Two days later, on February 26, 2004, Boles presented to Dr. Dennis Wolf, complaining of chronic back pain and requesting prescription painkillers. (Tr. 545). Dr. Wolf provided Boles with a twelve to fourteen day supply of Amitroptyline and Lorcet. (Id). Dr. Wolf also visited with Boles about the use of prescription medication for chronic pain management. (Id.).
Boles apparently made an appointment to see Dr. Wolf on March 12, 2004. (Tr. 544). He failed to keep the appointment, however. (Id.). In noting Boles' absence, Dr. Wolf expressed the need to get Boles back to Vocational Rehabilitation. (Id.).
Boles returned to Dr. Wolf on December 27, 2004, complaining about chronic back pain, chest pain, numbness and weakness in his lower extremities, difficulty walking and maintaining his balance, fatigue, insomnia secondary to pain, blurred vision, occasional dysophagia, indigestion, and intermittent testicular pain. (Tr. 541). In his notes, Dr. Wolf mentioned that Boles had gone to Bismarck for pain management, was no longer taking any prescription medication, and that the ibuprofen he had been taking for pain had helped. (Id.). Dr. Wolf further observed that Boles had some difficulty getting out of his chair and standing up, needed to be assisted on to the examination table, and struggled a bit when dressing himself at the examination's conclusion. With respect to Boles' physical condition, Dr. Wolf noted that the Boles' left calf had atrophied, that his range of motion appeared to be limited on account of his pain, and that there was "decreased pinprick and tactile sense on [his] left lateral leg and some degree on the right." (Tr. 542-43). In conclusion, Dr. Wolf opined that Boles was permanently disabled but should still submit to a functional capacity assessment for completeness (Id.).
Boles presented to the emergency room on January 28, 2005, complaining of pain and swelling in his jaw. (Tr. 524). He was diagnosed with dental abscesses and right hemifacial cellulitis, for which he was intravenously given Ancef and Toradol. (Tr. 524-25). Upon discharge, he was prescribed Keflex and Tylox. (Tr. 525). He was also encouraged to follow up with a dentist. (Id.)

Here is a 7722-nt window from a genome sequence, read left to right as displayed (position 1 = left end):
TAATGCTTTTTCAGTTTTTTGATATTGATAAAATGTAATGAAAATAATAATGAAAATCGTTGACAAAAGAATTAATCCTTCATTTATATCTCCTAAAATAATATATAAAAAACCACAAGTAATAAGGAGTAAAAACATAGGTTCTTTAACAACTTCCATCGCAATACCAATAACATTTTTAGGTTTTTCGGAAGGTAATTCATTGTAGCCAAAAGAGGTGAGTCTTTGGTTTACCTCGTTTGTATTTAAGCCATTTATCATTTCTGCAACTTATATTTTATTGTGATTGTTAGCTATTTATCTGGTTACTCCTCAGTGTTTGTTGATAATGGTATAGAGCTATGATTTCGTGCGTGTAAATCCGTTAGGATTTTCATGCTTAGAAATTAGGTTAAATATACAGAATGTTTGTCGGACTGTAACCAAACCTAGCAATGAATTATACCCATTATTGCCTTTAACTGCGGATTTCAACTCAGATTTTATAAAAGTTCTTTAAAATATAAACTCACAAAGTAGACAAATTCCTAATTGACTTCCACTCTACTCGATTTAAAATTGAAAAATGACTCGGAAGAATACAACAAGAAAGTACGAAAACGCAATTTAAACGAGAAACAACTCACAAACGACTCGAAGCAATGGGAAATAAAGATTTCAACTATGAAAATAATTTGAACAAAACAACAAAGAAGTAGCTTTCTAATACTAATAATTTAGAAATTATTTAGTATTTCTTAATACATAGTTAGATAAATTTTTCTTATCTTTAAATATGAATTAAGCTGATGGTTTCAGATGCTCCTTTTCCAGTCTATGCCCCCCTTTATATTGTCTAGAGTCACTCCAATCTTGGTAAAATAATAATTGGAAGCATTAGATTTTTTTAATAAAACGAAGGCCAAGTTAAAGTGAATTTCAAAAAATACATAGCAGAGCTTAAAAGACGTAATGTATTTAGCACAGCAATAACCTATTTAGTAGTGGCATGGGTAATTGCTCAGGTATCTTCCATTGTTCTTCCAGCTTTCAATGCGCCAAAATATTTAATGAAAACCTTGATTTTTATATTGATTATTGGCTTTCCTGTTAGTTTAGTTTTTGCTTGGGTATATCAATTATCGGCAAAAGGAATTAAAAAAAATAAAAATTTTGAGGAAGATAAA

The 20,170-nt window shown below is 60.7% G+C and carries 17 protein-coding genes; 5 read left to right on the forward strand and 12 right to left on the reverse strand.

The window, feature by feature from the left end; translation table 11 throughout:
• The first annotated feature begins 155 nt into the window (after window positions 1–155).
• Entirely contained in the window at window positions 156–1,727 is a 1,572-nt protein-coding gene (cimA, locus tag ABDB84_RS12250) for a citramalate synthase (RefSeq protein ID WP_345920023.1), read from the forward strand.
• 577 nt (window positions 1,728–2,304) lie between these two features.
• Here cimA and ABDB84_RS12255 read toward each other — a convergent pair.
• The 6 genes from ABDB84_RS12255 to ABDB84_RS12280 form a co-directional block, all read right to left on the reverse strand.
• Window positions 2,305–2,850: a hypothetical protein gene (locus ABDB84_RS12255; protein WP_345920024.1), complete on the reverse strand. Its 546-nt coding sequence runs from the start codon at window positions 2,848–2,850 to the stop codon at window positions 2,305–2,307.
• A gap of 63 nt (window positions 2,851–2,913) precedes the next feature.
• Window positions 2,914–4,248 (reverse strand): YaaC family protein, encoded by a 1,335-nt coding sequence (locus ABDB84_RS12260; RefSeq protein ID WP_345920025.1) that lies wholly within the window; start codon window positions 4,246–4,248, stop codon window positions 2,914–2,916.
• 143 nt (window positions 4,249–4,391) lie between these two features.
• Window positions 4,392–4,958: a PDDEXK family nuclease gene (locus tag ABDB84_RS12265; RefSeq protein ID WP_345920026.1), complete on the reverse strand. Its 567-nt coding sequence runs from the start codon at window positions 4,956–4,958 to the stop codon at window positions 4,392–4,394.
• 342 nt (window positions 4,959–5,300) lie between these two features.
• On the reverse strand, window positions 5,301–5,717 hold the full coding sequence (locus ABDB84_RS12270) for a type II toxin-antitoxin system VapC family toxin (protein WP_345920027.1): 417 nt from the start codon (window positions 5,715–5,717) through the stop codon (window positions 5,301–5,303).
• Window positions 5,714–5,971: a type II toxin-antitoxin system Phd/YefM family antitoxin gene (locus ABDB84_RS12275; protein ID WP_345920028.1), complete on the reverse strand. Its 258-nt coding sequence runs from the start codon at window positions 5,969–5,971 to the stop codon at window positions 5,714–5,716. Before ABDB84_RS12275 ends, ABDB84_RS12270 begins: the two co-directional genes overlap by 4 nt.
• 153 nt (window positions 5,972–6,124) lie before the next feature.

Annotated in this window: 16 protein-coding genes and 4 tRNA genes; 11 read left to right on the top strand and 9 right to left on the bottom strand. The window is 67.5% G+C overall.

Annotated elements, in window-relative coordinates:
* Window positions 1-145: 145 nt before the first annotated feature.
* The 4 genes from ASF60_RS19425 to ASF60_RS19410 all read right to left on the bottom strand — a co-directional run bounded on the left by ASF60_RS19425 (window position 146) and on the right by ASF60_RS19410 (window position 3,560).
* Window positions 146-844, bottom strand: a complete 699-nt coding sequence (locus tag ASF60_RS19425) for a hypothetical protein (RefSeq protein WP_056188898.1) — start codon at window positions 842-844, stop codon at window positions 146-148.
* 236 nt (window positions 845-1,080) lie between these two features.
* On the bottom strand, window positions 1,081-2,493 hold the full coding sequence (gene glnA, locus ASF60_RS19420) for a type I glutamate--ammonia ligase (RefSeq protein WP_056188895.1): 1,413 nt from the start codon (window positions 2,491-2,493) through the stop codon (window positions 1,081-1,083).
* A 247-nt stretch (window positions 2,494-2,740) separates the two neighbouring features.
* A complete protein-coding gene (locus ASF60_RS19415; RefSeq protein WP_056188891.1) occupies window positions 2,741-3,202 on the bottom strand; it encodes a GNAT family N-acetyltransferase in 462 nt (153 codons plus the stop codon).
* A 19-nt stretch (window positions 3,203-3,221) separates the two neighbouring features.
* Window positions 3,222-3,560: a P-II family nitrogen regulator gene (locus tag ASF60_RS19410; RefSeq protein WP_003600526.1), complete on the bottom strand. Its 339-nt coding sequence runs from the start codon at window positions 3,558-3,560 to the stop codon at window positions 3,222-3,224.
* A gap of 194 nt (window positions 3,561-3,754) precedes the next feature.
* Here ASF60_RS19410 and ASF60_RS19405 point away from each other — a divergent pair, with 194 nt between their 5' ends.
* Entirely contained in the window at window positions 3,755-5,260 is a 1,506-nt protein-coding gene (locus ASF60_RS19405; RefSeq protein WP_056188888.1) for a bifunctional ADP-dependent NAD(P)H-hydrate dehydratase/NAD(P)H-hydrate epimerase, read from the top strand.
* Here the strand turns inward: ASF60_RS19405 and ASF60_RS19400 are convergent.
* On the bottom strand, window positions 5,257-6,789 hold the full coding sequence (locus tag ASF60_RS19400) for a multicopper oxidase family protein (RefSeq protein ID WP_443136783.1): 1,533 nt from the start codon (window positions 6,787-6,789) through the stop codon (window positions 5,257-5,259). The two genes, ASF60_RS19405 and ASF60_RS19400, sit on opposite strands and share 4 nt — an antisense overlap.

On March 30, 2005, Boles sought treatment from Teresa Neilson, a physicians assistant, for insomnia secondary to his complaints of back pain. (Tr. 488, 616). When summarizing her impression of Boles, Neilson was careful to note that, although Boles had attributed his insomnia to his ongoing back issues, he "really [was] not coming for the pain." (Id.). Neilson prescribed Ambien to Boles for his insomnia. (Id.). She also instructed Boles to continue taking ibuprofen for his back pain. (Id.).
Boles presented to the emergency room on June 15, 2005, with complaints of severe pain on the left side of his chest. (Tr. 491-94, 618-20). His initial EKG was unremarkable. (Id.). His chest x-rays were normal. (Tr. 503). He was nevertheless admitted to intensive care by the attending physician, Dr. Radu Rauta, and started on an anticoagulant, beta-blockers, and nitrogylcerin. (Tr. 491-94, 618-20).
Dr. Rauta discharged Boles from the hospital on June 15, 2005, with the following medications: Zoloft, Lipitor, and aspirin. (Tr. 494). According to Dr. Rauta's discharge summary, a Cardiolite treadmill stress test and electrocardiogram performed on Boles had not revealed any appreciable changes and that three sets of cardiac enzymes tests had conclusively ruled out a miocardial infarction. (Tr. 494).
On June 23, 2005, Boles returned to the hospital for a follow-up examination. (Tr. 488, 616-17). He reported having an episode of chest pain, which Dr. Rauta suspected was most likely triggered by anxiety. (Id.). Dr. Rauta instructed Boles to continue taking Zoloft and Lipitor. (Id.). In addition, Dr. Rauta prescribed Alprazolam to Boles for his anxiety. (Id.).
On October 20, 2005, Boles apparently slid off of a roof on which he had been working and fell twelve to fifteen feet to the ground below. (Tr. 468, 495-96, 622-23). Although he was able to bear his weight and continue working, he later developed stiffness and pain in his left leg and knee. (Id.).
On October 23, 2005, Boles presented to the emergency room seeking treatment for his left knee pain. (Id.). Dr. Kent Hoerauf fitted him with a full length knee immobilizer, gave him Darvocet for the pain, advised him to supplement the Darvocet with ibuprofen, and scheduled an MRI. (Tr. 468).